The study titled, ‘Root Resorption: Causes and Remedies’ was originally published by Dentistry Today.
To successfully treat root resorption can be a challenge for many clinicians. This is due to the complex nature of the diagnosis. This article aims to cover the main causes of root resorption followed by a treatment plan. Let us first begin by having a brief understanding of root resorption and its types.
What is Root Resorption?
The progressive loss of cementum and dentin due to the action of odontoclasts is known as root resorption (RR). It can occur as a pathological or a physiological phenomenon and it presents in various forms.
There can be external root resorption (ERR) that usually appears on the side of the root. For instance:
- Cervical – Limited to the cemental-enamel junction.
- Localized – Limited to the apical third or coronal-middle of the root.
- Generalized – More than one-third of the surface of the root can be affected.
- Inflammatory – Commonly known as ankylosis, it is a process in which a bone is used in the place of the resorbed tooth structure.
There can also be internal root resorption (IRR) that appears first within the root canal.
- Localized – Can be noticed at any third of the crown or the root.
- Generalized – More than a third of the surface of the root can be affected.
RR can affect the entire root or transpire in any third of the root. It is crucial to detect if RR is IRR or ERR. The reason being, a wrong diagnosis can lead to an ineffective treatment plan. The most identifiable cause of RR is usually trauma. You can clearly tell if the RR is external or internal by preparing a limited CBCT image.
Causes of Adult Root Resorption
EPR can affect the root surface and teeth that have chronic apical periodontitis. It can quickly advance to a point where a complete root surface can be resorbed in a couple of months if it is not treated. Orthodontic tooth movement is one of the most usual causes of RR. If orthodontic pressures are too strong for the patient to endure, it could trigger an internal and external generalized RR. Oral trauma due to automobile accidents, fighting, and athletic injuries can cause RR as well.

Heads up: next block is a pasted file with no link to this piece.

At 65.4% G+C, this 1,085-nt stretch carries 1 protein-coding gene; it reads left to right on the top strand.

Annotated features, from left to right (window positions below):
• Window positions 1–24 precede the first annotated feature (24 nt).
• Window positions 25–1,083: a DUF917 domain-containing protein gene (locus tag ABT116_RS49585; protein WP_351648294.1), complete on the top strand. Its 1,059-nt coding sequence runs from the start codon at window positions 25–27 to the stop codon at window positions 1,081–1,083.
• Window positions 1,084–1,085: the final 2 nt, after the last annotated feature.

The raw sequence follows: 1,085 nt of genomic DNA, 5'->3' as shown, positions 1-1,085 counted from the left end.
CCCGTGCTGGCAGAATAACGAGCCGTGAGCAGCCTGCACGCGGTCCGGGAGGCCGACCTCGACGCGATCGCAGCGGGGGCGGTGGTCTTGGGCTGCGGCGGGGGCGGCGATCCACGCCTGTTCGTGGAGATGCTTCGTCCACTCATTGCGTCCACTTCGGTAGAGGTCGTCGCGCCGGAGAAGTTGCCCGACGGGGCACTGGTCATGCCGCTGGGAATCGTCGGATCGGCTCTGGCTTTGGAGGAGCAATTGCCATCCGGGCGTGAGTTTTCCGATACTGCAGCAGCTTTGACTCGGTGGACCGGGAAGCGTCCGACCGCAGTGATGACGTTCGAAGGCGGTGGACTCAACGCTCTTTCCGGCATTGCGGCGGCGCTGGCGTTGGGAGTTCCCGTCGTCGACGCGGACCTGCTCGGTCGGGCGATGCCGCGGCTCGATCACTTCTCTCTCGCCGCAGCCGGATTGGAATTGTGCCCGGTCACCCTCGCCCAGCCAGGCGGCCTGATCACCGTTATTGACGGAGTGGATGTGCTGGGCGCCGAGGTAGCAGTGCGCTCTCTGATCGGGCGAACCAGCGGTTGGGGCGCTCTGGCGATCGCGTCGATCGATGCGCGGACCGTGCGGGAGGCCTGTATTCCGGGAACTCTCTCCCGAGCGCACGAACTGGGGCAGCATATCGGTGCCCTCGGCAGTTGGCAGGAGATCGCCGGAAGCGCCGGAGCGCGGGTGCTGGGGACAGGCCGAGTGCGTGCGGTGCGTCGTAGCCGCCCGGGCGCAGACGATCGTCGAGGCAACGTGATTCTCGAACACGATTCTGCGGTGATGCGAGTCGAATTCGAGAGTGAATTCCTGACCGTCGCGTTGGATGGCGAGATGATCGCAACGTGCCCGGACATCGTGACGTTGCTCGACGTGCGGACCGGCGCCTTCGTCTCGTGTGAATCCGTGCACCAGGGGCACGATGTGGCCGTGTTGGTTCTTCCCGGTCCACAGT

The clinical presentation of ankylosis or RER is quite distinct. For instance, there will be a high pitched sound when the tooth is percussed with a mouth mirror handle. After a radiographic image, the clinician will notice three-fourths of the root that can be replaced by a bone. The clinician will also notice that the crown will be quite stable when checked for mobility. Even after the root has been replaced with bone, the tooth will stabilize and function well for years to come.
Some other causes for RR could be chemotherapy, heating a tooth beyond a certain point during internal bleaching of a crown, and avulsed teeth replantation.
Repairing Root Resorption
Quite a few studies have shown that calcium silicates can be considered for arresting RR. For instance, where access can be gained in the resorptive defect, the medical professional must mix Biodentine and must use an amalgam carrier to carry it to the resorptive defect. Since the initial setting happens between 10-12 mins after mixing, the Biodentine can be carved within a couple of minutes. The biocompatible quality and easy handling of the Biodentine makes it an excellent restorative material for RR.
The clinician must have a heightened suspicion about the occurrence of a RR when the patient has had oral trauma due to an automobile accident, athletic injuries and even fights. RR must also be considered in cases of aggressive orthodontic treatment. After careful clinical testing, the patient must return after 2 weeks to repeat the tests. If the results of both the tests are similar, then request the patient to return in 6 weeks and compare the patient’s current findings to the first test. If there is no change, then the patient must be advised for a follow-up test every 3 months for 2 years.